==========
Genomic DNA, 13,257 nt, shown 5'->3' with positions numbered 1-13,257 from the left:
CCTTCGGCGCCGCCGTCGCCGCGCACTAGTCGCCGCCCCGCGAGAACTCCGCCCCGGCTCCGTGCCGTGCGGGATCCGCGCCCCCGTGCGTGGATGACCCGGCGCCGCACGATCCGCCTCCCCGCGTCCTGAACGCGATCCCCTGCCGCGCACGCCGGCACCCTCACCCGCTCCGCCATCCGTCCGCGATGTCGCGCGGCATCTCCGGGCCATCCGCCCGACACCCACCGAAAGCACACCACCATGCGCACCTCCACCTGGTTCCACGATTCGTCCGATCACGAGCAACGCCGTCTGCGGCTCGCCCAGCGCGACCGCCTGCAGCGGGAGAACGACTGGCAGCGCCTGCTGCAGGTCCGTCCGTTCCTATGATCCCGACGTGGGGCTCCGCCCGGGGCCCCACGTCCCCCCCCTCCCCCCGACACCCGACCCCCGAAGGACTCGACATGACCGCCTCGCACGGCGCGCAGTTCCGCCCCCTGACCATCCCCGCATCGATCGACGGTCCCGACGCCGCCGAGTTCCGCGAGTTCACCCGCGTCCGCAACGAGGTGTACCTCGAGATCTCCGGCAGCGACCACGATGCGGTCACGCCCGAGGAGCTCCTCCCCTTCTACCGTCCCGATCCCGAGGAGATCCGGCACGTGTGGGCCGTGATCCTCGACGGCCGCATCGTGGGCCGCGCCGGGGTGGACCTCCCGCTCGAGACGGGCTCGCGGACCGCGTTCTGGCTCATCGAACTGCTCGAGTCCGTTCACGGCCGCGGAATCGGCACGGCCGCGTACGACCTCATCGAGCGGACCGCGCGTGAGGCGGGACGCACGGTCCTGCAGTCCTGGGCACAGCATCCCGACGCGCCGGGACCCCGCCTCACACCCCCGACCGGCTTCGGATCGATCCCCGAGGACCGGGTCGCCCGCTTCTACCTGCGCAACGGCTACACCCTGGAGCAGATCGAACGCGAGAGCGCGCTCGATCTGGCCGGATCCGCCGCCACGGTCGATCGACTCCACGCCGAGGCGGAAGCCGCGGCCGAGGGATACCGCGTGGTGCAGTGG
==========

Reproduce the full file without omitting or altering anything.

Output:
Genomic DNA, 13,257 nt, shown 5'->3' with positions numbered 1-13,257 from the left:
CCTTCGGCGCCGCCGTCGCCGCGCACTAGTCGCCGCCCCGCGAGAACTCCGCCCCGGCTCCGTGCCGTGCGGGATCCGCGCCCCCGTGCGTGGATGACCCGGCGCCGCACGATCCGCCTCCCCGCGTCCTGAACGCGATCCCCTGCCGCGCACGCCGGCACCCTCACCCGCTCCGCCATCCGTCCGCGATGTCGCGCGGCATCTCCGGGCCATCCGCCCGACACCCACCGAAAGCACACCACCATGCGCACCTCCACCTGGTTCCACGATTCGTCCGATCACGAGCAACGCCGTCTGCGGCTCGCCCAGCGCGACCGCCTGCAGCGGGAGAACGACTGGCAGCGCCTGCTGCAGGTCCGTCCGTTCCTATGATCCCGACGTGGGGCTCCGCCCGGGGCCCCACGTCCCCCCCCTCCCCCCGACACCCGACCCCCGAAGGACTCGACATGACCGCCTCGCACGGCGCGCAGTTCCGCCCCCTGACCATCCCCGCATCGATCGACGGTCCCGACGCCGCCGAGTTCCGCGAGTTCACCCGCGTCCGCAACGAGGTGTACCTCGAGATCTCCGGCAGCGACCACGATGCGGTCACGCCCGAGGAGCTCCTCCCCTTCTACCGTCCCGATCCCGAGGAGATCCGGCACGTGTGGGCCGTGATCCTCGACGGCCGCATCGTGGGCCGCGCCGGGGTGGACCTCCCGCTCGAGACGGGCTCGCGGACCGCGTTCTGGCTCATCGAACTGCTCGAGTCCGTTCACGGCCGCGGAATCGGCACGGCCGCGTACGACCTCATCGAGCGGACCGCGCGTGAGGCGGGACGCACGGTCCTGCAGTCCTGGGCACAGCATCCCGACGCGCCGGGACCCCGCCTCACACCCCCGACCGGCTTCGGATCGATCCCCGAGGACCGGGTCGCCCGCTTCTACCTGCGCAACGGCTACACCCTGGAGCAGATCGAACGCGAGAGCGCGCTCGATCTGGCCGGATCCGCCGCCACGGTCGATCGACTCCACGCCGAGGCGGAAGCCGCGGCCGAGGGATACCGCGTGGTGCAGTGG